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Midwayer














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vn2002-humbert-ganesha-mittel.jpg
Ganesha

Ganesha II – Aaron’s Childhood Vision

 

By James Donahue

February 2005

 

There is a personal angle to the story of Ganesha, the strange Hindu elephant-faced deity of India..

 

When he was a child of six years, our son Aaron C. Donahue astounded educators in the Kalamazoo public schools. While they watched, he produced a clay figure of a blue elephant that he identified as “GAN.”

 

Donahue looks back on that experience as a moment when he appears to have drawn from the collective, using natural psychic and remote viewing abilities, to produce information that a six-year-old child in America should not have known.

 

He said he remembers that several adults were visiting the classroom that day. He believes they were testing various children for admission to a special program being developed for gifted children. Aaron was among the children selected for the program.

 

“They gave me a lump of clay and asked me to make something,” Donahue recalls. He said the adults stood back and watched, trying not to be too conspicuous, as he quickly molded the shape of an elephant. On the animal’s belly he wrote the letters “GAN.”

 

He had the figure completed within about a minute, he said.

 

When he was finished, his teacher and the other adults in the room gathered around him to examine his creation. “And what is this?” someone asked.

 

“It is an elephant,” Aaron announced.

 

“And what color do you want to paint it?” he was asked.

 

“Blue,” said Aaron.

 

“Blue?” his instructor asked. “Why would you paint an elephant blue?”

 

“Because it is blue,” answered Aaron. “Other elephants aren’t blue, but this one is blue.”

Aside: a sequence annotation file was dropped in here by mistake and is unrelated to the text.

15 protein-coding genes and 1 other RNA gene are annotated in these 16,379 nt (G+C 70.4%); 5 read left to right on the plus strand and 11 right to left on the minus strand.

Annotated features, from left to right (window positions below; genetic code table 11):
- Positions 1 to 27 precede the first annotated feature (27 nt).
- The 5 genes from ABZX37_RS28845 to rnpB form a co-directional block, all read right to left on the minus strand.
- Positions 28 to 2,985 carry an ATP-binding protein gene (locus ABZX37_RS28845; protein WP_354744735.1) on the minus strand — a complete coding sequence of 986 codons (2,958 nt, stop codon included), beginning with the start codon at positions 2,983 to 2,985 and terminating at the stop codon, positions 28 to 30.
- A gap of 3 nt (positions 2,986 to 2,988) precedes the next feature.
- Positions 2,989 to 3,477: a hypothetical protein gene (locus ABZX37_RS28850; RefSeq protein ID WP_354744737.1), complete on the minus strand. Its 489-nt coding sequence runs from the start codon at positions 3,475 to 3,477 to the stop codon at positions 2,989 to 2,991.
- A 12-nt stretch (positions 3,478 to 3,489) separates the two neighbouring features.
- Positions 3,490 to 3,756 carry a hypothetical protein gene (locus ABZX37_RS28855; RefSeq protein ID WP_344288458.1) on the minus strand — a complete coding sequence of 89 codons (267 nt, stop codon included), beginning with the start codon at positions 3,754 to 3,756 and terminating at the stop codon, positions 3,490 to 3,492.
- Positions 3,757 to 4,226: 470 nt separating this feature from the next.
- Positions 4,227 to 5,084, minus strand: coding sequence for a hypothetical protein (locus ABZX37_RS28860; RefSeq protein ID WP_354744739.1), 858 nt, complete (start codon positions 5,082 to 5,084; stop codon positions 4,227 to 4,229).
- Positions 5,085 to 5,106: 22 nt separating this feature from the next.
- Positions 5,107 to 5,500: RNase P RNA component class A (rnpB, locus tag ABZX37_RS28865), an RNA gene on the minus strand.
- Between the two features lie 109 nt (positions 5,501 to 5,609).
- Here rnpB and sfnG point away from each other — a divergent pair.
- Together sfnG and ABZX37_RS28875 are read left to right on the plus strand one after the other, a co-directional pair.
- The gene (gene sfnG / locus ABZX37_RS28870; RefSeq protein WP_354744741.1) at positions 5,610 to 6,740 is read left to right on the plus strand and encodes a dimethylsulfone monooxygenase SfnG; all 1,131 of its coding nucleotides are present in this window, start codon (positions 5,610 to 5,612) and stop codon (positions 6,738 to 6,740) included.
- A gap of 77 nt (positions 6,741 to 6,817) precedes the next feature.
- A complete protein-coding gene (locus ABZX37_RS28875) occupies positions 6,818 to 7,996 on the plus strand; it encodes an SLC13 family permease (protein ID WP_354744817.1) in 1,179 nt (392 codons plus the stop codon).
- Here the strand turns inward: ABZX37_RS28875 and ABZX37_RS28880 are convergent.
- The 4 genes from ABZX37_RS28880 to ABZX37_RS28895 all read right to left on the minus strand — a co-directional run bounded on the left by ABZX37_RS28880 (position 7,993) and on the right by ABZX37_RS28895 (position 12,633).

When the clay figure was examined, jaws opened when the letters on the bottom were discovered. Someone in the room knew the story of Ganesha.

 

Donahue said the strange Indian deity is the local concept of a midwayer, powerful beings that exist in a spiritual plane on the Earth.

 

He believes the mystics of India were capable of seeing midwayers and attempted to draw what they saw. Their drawings looked somewhat like the face of an elephant on a human body with several arms, because that is the best way they could define what they were seeing.

 

While few Indian drawings show a blue image, many have a blue background. Donahue said that when he sees a midwayer, he also sees a bluish hue that emanates from around them.

 

Many ancient Egyptian artists also pictured midwayers in their drawings.

 

Little is known about midwayers, except that they are few in number and they seem to be very powerful beings that live outside of the awareness of most humans. They are charged with electrical energies.

 

Donahue said there is a collective unconscious memory of the midwayers because they once existed with humans in the garden. But they are mostly gone now. Only four living midwayers still exist on the planet and one of these remains in a dorment state.

 

The three active entities guard the gates of paradise. Thus they are the gatekeepers of Eden.

 

When the fourth midwayer awakens, he will bring a fearful judgment upon mankind, Donahue warns. This judgment will come in the form of plagues, increased aging and a general sadness that will sweep all of mankind.

 

Thus it appears that the Hindu mystics chose the midwayer as one of their many gods.

 

For another look at midwayers, go to Donahue's website at http://ummo.cc/DHSoul.html. All three midwayers are shown fleeing the planet, foreground, at the moment of its death. The remote viewing session that produced the drawing examined the target: Death of the Human Soul.

 

When the planet dies, the midwayers also perish.

 

 
















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